33 Revolutions by Canek Sánchez Guevara, translated by Howard Curtis
Canek Sánchez Guevara was Che Guevara’s grandson. Was, because he died in early 2015 from complications after a heart operation – he was only forty, which means he never met his grandfather either, who was executed in Bolivia in 1967. A musican and journalist, he grew up in Cuba, but exiled himself to Mexico aged 22, disillusioned with the Cuban regime.
In a mere 75 or so pages, he gives us a portrait of contemporary life in Cuba and the disillusionment seen through the eyes of a young, black Cuban man. The cover shows us a record player with an lp playing, the Cuban flag on the label. We’ll never get to hear whether it’s playing mambo or the cha-cha-cha though, for this record is stuck, destined to repeat itself over and over without progressing – Sanchez Guevara’s metaphor for Cuban politics – ‘like a scratched record’. This refrain, rather like Kurt Vonnegut’s comment on death in Slaughterhouse 5, ‘So it goes,’ is a mantra that pervades each of the 33 vignettes that make up this story.
The book’s protagonist resolves to escape, along with many other young people fleeing the island on any floating vessel they can find. The prose is sultry, tropical, laced with rum – more like a prose poem than a novel. – yet Cuba is no tropical paradise, it is a troubled island whose brand of Communism is daily failing. In Howard Curtis’s translation, it is a stylish and poetic story that highlights the plight of a disaffected generation that want to move on. Utterly worth reading.
Territory of Light by Yuko Tsushima, Translated by Geraldine Harcourt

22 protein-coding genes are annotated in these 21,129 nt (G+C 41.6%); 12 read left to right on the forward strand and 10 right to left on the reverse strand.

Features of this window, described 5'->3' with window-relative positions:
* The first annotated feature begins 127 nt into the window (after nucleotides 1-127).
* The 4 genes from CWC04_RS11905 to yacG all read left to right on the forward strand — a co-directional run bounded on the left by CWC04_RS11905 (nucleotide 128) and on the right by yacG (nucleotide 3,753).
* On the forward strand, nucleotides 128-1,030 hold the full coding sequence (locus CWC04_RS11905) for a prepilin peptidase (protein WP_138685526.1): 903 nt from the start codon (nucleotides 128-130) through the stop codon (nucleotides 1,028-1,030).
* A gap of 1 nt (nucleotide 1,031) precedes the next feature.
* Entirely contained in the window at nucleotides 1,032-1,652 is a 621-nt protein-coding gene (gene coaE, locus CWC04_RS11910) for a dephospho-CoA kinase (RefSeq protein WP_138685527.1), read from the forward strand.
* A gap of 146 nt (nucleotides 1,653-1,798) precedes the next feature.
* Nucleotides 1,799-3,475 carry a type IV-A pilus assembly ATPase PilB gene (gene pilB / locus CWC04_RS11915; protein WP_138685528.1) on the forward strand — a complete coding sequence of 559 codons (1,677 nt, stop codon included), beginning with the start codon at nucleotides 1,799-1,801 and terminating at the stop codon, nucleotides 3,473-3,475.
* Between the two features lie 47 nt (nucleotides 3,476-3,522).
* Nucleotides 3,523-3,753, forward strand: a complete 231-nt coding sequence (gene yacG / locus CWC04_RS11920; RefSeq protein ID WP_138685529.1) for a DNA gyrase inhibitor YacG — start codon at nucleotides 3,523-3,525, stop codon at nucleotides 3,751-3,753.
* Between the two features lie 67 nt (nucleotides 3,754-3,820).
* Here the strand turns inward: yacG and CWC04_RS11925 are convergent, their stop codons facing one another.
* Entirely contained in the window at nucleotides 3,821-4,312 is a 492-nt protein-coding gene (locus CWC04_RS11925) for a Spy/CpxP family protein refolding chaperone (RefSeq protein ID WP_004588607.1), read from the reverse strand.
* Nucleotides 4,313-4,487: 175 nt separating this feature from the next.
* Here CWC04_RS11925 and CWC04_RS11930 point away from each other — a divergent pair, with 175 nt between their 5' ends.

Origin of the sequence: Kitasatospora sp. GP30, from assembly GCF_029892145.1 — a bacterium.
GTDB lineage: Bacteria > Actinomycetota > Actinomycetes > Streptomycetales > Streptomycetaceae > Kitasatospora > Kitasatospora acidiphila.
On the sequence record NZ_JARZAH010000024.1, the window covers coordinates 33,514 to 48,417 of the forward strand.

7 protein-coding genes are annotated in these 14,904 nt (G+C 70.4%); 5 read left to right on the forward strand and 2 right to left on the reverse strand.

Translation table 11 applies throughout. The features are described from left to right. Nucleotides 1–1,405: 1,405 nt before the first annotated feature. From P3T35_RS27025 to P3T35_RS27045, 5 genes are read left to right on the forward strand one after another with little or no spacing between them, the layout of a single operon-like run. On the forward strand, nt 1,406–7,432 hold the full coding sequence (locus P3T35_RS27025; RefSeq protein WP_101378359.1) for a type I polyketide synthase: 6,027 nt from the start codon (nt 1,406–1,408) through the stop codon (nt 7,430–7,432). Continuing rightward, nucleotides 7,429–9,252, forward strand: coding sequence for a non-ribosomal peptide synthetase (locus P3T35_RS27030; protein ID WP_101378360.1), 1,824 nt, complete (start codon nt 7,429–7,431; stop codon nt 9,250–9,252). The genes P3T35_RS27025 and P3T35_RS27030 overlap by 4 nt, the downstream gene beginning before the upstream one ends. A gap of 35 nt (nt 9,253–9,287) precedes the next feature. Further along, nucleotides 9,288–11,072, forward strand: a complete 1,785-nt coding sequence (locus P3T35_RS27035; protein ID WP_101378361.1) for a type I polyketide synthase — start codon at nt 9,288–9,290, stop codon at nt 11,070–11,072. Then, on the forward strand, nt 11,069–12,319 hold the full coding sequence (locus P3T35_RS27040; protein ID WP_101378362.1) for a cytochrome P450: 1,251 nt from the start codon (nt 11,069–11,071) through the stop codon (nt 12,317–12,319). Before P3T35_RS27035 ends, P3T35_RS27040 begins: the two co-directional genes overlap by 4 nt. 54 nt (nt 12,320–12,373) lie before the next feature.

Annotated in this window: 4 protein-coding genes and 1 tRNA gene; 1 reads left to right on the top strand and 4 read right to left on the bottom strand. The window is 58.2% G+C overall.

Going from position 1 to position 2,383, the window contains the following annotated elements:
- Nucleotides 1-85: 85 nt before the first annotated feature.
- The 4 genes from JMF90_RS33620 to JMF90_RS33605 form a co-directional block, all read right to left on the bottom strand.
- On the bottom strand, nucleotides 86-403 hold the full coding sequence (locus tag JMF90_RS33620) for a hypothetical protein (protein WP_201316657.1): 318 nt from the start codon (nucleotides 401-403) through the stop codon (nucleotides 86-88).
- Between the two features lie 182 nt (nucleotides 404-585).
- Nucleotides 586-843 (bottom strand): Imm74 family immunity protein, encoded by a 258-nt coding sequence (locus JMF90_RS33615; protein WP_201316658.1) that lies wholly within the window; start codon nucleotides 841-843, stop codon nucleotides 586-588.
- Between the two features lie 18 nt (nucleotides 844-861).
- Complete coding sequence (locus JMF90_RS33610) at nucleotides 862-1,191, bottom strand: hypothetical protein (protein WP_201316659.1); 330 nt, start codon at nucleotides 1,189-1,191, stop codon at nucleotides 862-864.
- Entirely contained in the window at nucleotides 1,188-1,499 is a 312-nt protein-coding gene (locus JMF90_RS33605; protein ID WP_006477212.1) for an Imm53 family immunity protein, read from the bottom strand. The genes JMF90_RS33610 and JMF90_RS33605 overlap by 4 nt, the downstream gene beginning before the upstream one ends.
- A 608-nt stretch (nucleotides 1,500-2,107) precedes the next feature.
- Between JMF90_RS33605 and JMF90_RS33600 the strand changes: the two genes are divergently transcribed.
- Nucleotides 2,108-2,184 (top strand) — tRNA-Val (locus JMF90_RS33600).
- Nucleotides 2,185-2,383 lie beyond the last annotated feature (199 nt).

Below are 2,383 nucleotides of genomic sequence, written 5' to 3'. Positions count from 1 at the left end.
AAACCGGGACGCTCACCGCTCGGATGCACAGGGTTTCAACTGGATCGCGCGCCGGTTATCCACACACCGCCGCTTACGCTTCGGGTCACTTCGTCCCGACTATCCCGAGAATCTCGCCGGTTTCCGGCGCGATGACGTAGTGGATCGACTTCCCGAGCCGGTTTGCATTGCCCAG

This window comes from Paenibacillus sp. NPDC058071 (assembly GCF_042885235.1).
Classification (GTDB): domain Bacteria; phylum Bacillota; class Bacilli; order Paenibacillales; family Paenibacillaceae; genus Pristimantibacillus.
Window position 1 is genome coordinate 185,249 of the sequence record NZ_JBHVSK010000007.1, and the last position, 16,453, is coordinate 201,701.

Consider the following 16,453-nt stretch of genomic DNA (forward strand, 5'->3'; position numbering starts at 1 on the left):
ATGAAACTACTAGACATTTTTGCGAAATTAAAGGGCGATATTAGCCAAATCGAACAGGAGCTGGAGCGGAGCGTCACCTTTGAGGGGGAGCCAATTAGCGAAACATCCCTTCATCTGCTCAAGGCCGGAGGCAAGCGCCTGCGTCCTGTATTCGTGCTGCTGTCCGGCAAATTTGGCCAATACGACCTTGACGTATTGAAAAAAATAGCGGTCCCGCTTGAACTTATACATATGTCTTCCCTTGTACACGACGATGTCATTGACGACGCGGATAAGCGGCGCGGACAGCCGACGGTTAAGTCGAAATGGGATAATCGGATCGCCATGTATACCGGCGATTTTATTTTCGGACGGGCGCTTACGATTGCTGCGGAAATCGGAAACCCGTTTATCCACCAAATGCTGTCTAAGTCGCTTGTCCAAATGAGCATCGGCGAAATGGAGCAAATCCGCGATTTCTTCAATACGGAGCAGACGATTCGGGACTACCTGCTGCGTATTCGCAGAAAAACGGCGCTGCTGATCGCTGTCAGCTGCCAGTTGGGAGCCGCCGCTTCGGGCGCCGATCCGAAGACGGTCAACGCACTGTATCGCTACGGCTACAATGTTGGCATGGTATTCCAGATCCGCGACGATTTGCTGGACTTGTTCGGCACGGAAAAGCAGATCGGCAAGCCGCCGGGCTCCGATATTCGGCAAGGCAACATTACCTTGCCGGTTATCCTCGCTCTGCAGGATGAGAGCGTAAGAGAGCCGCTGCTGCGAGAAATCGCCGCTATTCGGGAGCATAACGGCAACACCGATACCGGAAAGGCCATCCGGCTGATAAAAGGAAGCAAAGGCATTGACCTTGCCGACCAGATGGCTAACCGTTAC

This novella is Cathy and Rebecca’s buddy read for this week of #NovNov and I hope they enjoy it as much as I did when I reviewed it for Shiny a few years ago for a new Penguin reprint.
A beguiling novella following a year in the life of a young mother and her young daughter after she has separated from her husband, it was originally published during the late 1970s in instalments in a Japanese literary magazine, mirroring the passage of the year in the text.
It begins with the mother, who is never named, finding a new home after the split with her husband. At first the apartments she looks at are too expensive, but she eventually finds the building where she’ll spend the next year in the fourth floor flat with windows on all sides.
… I took one step inside, I crowed to myself that this was the apartment for me. The red floor blazed in the setting sun. The long-closed, empty rooms pulsed with light.
She soon discovers that being a single mother of a toddler is not only hard work, but as a separated woman on the track to divorce, her status belittles her. She works long hours with her daughter in daycare. She’s in that early stage of limbo where you suddenly realise you now must do everything yourself but don’t know how, she’s emotionally drained. The loneliness and darkness of her new life contrasts totally with their light-filled apartment. She also struggles with her daughter’s tantrums and crying at night. “Why were children the only ones who ever got to melt down?“
Everyone else in the world wants to tell her what to do, but she must learn how to take control of her own life again, so she can do the best for herself and her daughter. Parenting doesn’t always come naturally to her, we wince when she gets it wrong and breathe a sigh of relief when she gets it right. It will take time before she achieves some sort of equilibrium, the passing of the year exemplified by the cherry blossom in the park, one of the havens from the otherwise urban environment.
Tsushima herself was a divorced mother, you can sense she’s writing from experience. In the young mother’s narration there is a translucency to the prose that takes you deep into her mind through her detachment from life. Read in one sitting, the repetitiveness of the daily grind comes through strongly, something you wouldn’t feel so much read in the original instalments. There may be a dullness to this life in that respect, but it’s not boring to read. There are enough events taking place in each chapter to distract the reader from becoming too maudlin, from interactions with her neighbours and colleagues to a nearby factory going up with a bang – life goes on.